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Lawsuit Details Rape Allegation Against Fox Business Host

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Lawsuit Details Rape Allegation Against Fox Business Host

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A former Fox Business Network guest analyst has accused the network in a lawsuit of removing her from air after alleging over the summer that she was raped by host Charles Payne four years ago.

Scottie Nell Hughes, who had appeared on Fox Business and Fox News and was at one point hoping to join the Trump administration, filed the suit two weeks after Fox cleared Payne of any wrongdoing and returned him to air following its own internal investigation.

The civil suit also comes as Fox News has been buffeted by similar allegations by other women who have accused other men at the network of sexual harassment. Fox News has parted ways with several of the executives accused of wrongdoing but has cleared Payne.

Charles Payne's lawyer, Jonathan Halpern, of Foley & Lardner, released a statement calling Hughes' claims "outrageous" and saying his client "vehemently denies any wrongdoing and will defend himself vigorously against this baseless complaint."

Image: Scottie Nell Hughes

Hughes claims in the explosive lawsuit filed Monday with the Southern District of New York that she was the victim of sexual assault by Payne in 2013.

Hughes says that in July of that year, Payne "pressured his way into Ms. Hughes' hotel room for a 'private discussion'" and then raped her after she allegedly asked him to "stop."

"Tragically, Payne sexually assaulted and raped Ms. Hughes," the lawsuit reads.

It was not clear late Monday whether Hughes ever reported the assault to police. The suit claims Hughes was "too shocked and ashamed" to speak out about the incident.

Her lawyers acknowledge that Hughes subsequently carried on an affair for two years with Payne, who was married. The suit denies the relationship was consensual and says Payne used his position of power to pressure Hughes into sex by making clear that he could "help advance her career and opportunities."

"What constitutes a consensual affair between adults in a relationship outside of the workplace is not the same as a relationship between a male employee in a position of authority and a female subordinate in the workplace. Payne used his position of power to pressure Ms. Hughes into submission," Hughes' lawsuit states.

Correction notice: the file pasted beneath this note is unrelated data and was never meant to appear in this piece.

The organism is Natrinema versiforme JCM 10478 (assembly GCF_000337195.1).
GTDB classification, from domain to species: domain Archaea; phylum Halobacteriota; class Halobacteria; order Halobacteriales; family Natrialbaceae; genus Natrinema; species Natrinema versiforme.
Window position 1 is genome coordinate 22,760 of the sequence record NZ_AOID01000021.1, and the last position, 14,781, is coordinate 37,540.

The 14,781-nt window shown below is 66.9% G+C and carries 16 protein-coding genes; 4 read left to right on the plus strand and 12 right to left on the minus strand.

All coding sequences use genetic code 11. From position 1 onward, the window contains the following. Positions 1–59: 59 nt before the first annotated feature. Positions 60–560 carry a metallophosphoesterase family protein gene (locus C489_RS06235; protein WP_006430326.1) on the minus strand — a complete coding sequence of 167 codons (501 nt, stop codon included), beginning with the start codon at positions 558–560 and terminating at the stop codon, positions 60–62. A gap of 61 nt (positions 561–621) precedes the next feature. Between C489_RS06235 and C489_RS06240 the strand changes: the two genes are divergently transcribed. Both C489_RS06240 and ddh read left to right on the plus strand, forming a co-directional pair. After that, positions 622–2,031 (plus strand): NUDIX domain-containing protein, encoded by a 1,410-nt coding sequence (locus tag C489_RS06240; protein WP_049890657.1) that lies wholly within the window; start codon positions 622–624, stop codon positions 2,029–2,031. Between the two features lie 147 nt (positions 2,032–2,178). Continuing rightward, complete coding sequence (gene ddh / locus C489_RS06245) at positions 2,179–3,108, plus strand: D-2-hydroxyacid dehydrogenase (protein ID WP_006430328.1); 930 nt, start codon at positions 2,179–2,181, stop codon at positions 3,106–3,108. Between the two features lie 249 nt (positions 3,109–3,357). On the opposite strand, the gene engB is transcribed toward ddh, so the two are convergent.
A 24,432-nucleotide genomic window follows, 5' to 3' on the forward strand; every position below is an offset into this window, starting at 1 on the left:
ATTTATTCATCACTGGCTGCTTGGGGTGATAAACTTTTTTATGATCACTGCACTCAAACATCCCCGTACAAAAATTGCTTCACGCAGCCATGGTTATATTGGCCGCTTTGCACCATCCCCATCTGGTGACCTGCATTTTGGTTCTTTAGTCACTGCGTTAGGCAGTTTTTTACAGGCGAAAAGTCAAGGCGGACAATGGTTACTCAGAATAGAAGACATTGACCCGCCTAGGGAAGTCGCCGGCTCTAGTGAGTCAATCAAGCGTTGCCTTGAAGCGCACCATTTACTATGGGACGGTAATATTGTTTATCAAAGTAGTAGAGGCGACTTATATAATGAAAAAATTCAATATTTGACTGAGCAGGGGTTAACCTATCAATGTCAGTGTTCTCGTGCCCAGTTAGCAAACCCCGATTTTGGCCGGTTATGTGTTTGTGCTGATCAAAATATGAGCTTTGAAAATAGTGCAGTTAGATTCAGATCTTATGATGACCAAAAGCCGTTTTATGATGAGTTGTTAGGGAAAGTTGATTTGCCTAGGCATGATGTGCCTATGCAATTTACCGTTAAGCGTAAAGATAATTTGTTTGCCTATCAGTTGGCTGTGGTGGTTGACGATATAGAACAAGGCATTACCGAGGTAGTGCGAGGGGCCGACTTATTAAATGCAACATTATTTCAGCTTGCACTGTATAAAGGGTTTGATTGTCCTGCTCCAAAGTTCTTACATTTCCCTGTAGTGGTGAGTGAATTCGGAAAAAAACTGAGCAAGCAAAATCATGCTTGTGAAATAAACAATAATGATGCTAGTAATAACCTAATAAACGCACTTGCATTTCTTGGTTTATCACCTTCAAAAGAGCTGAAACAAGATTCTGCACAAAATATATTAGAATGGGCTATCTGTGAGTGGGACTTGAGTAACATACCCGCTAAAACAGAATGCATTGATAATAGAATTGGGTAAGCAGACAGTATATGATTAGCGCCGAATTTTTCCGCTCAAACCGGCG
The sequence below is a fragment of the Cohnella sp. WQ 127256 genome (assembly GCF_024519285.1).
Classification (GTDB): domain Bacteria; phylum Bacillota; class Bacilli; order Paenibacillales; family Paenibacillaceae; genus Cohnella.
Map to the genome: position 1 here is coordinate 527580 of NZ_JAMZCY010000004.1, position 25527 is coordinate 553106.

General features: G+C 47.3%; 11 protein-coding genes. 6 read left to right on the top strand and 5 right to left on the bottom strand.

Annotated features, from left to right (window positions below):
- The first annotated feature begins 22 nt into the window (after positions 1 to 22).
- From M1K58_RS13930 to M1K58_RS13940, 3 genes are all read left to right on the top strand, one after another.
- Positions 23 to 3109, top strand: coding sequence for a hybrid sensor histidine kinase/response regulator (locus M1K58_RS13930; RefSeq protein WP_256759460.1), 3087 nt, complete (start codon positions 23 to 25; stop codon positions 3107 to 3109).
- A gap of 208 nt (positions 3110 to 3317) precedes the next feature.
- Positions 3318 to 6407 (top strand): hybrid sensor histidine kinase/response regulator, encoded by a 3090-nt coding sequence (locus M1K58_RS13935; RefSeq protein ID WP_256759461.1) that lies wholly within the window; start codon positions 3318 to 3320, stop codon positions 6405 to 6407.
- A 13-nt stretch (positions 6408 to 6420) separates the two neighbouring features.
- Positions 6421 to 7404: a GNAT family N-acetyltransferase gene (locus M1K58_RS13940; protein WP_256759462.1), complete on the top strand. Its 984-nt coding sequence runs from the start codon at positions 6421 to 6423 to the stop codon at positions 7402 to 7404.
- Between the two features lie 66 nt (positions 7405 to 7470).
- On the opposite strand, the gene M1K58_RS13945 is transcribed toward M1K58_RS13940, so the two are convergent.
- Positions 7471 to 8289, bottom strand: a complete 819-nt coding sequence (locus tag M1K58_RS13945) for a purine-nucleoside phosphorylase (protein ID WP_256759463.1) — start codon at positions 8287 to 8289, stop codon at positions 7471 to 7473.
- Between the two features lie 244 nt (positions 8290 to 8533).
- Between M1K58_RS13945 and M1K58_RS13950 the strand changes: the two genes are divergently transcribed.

Image: Charles Payne

She further alleges in the suit that Fox News leaked her name to the National Enquirer and gave details that portrayed the two as having carried on a consensual affair.

Hughes, who has also appeared on CNN, claims in the suit that she was pursuing a contributor deal with Fox News that never materialized and offers to appear on air dropped off rapidly after she rebuffed continuous romantic advances by Payne.

Hughes says she reported the harassment to a law firm hired by Fox to investigate alleged sexual misconduct in June of this year and Payne was suspended on July 6 after those initial claims were made against him, but returned to Fox Business and his show "Making Money," on Sept. 8, after Fox investigated the matter using an outside law firm.

Hughes, who is represented by the law firm of Wigdor LLC, which is representing other accusers of Fox personalities, is seeking a jury trial and an unspecified amount of damages.

Hughes' lawsuit accuses not just Charles Payne of wrongdoing but also names two Fox executives whose personal attorneys could not be immediately reached for comment, and parent company Twenty-First Century Fox as defendants. Hughes said in a statement provided by her law firm, "My complaint speaks for itself. What is most important to me is that justice will prevent other women from going through the nightmare I'm now living."

In a statement provided to NBC News, Fox News took aim at her attorneys, saying: "The latest publicity stunt of a lawsuit filed by (founding partner) Doug Wigdor has absolutely no merit and is downright shameful.

"It's worth noting that Doug is Ms. Hughes third representative in the last six months to raise some variation of these claims which concern events from four years ago, since it apparently took some time to find something willing to file this bogus case."

CORRECTION (Sept. 19, 2017, 4:30 a.m. ET): An earlier version of this article misstated the name of Charles Payne's lawyer. It is Jonathan Halpern, not Halper.

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